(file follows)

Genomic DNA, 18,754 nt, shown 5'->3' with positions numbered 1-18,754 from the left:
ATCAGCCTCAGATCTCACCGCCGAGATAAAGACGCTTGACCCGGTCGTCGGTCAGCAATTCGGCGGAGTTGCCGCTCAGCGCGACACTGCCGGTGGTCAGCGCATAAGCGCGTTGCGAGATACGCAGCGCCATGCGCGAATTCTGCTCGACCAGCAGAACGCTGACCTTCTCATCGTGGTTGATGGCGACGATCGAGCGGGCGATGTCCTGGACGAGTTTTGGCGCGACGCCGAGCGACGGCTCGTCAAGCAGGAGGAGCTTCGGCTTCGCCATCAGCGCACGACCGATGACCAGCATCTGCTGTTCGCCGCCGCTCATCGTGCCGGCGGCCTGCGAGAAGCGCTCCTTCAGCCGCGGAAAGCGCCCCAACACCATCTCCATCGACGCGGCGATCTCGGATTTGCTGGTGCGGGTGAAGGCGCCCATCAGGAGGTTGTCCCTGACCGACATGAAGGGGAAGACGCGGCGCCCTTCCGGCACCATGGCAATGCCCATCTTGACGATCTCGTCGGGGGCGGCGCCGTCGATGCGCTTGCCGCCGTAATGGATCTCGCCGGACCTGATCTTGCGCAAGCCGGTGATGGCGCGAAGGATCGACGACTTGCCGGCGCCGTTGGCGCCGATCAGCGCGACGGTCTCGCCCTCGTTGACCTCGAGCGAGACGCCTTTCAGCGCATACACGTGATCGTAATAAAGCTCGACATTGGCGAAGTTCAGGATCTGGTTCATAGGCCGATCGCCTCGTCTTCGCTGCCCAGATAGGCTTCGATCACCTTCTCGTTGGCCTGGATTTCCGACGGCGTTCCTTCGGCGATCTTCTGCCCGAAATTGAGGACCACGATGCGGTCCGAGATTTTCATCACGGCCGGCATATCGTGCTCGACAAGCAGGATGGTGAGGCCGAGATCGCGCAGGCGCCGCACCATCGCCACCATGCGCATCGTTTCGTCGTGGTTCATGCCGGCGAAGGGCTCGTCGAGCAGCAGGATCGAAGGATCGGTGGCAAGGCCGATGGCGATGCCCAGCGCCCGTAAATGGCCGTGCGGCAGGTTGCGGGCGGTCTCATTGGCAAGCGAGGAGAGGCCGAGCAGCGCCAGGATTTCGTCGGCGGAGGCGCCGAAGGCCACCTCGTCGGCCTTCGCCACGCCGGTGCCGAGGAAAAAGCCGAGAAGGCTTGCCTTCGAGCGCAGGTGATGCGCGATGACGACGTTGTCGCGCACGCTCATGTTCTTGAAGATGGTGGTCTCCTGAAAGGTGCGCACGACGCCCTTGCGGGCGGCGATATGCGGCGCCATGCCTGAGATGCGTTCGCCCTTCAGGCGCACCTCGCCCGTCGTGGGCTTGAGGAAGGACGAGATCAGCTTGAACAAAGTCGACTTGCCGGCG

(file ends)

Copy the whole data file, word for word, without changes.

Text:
Genomic DNA, 18,754 nt, shown 5'->3' with positions numbered 1-18,754 from the left:
ATCAGCCTCAGATCTCACCGCCGAGATAAAGACGCTTGACCCGGTCGTCGGTCAGCAATTCGGCGGAGTTGCCGCTCAGCGCGACACTGCCGGTGGTCAGCGCATAAGCGCGTTGCGAGATACGCAGCGCCATGCGCGAATTCTGCTCGACCAGCAGAACGCTGACCTTCTCATCGTGGTTGATGGCGACGATCGAGCGGGCGATGTCCTGGACGAGTTTTGGCGCGACGCCGAGCGACGGCTCGTCAAGCAGGAGGAGCTTCGGCTTCGCCATCAGCGCACGACCGATGACCAGCATCTGCTGTTCGCCGCCGCTCATCGTGCCGGCGGCCTGCGAGAAGCGCTCCTTCAGCCGCGGAAAGCGCCCCAACACCATCTCCATCGACGCGGCGATCTCGGATTTGCTGGTGCGGGTGAAGGCGCCCATCAGGAGGTTGTCCCTGACCGACATGAAGGGGAAGACGCGGCGCCCTTCCGGCACCATGGCAATGCCCATCTTGACGATCTCGTCGGGGGCGGCGCCGTCGATGCGCTTGCCGCCGTAATGGATCTCGCCGGACCTGATCTTGCGCAAGCCGGTGATGGCGCGAAGGATCGACGACTTGCCGGCGCCGTTGGCGCCGATCAGCGCGACGGTCTCGCCCTCGTTGACCTCGAGCGAGACGCCTTTCAGCGCATACACGTGATCGTAATAAAGCTCGACATTGGCGAAGTTCAGGATCTGGTTCATAGGCCGATCGCCTCGTCTTCGCTGCCCAGATAGGCTTCGATCACCTTCTCGTTGGCCTGGATTTCCGACGGCGTTCCTTCGGCGATCTTCTGCCCGAAATTGAGGACCACGATGCGGTCCGAGATTTTCATCACGGCCGGCATATCGTGCTCGACAAGCAGGATGGTGAGGCCGAGATCGCGCAGGCGCCGCACCATCGCCACCATGCGCATCGTTTCGTCGTGGTTCATGCCGGCGAAGGGCTCGTCGAGCAGCAGGATCGAAGGATCGGTGGCAAGGCCGATGGCGATGCCCAGCGCCCGTAAATGGCCGTGCGGCAGGTTGCGGGCGGTCTCATTGGCAAGCGAGGAGAGGCCGAGCAGCGCCAGGATTTCGTCGGCGGAGGCGCCGAAGGCCACCTCGTCGGCCTTCGCCACGCCGGTGCCGAGGAAAAAGCCGAGAAGGCTTGCCTTCGAGCGCAGGTGATGCGCGATGACGACGTTGTCGCGCACGCTCATGTTCTTGAAGATGGTGGTCTCCTGAAAGGTGCGCACGACGCCCTTGCGGGCGGCGATATGCGGCGCCATGCCTGAGATGCGTTCGCCCTTCAGGCGCACCTCGCCCGTCGTGGGCTTGAGGAAGGACGAGATCAGCTTGAACAAAGTCGACTTGCCGGCG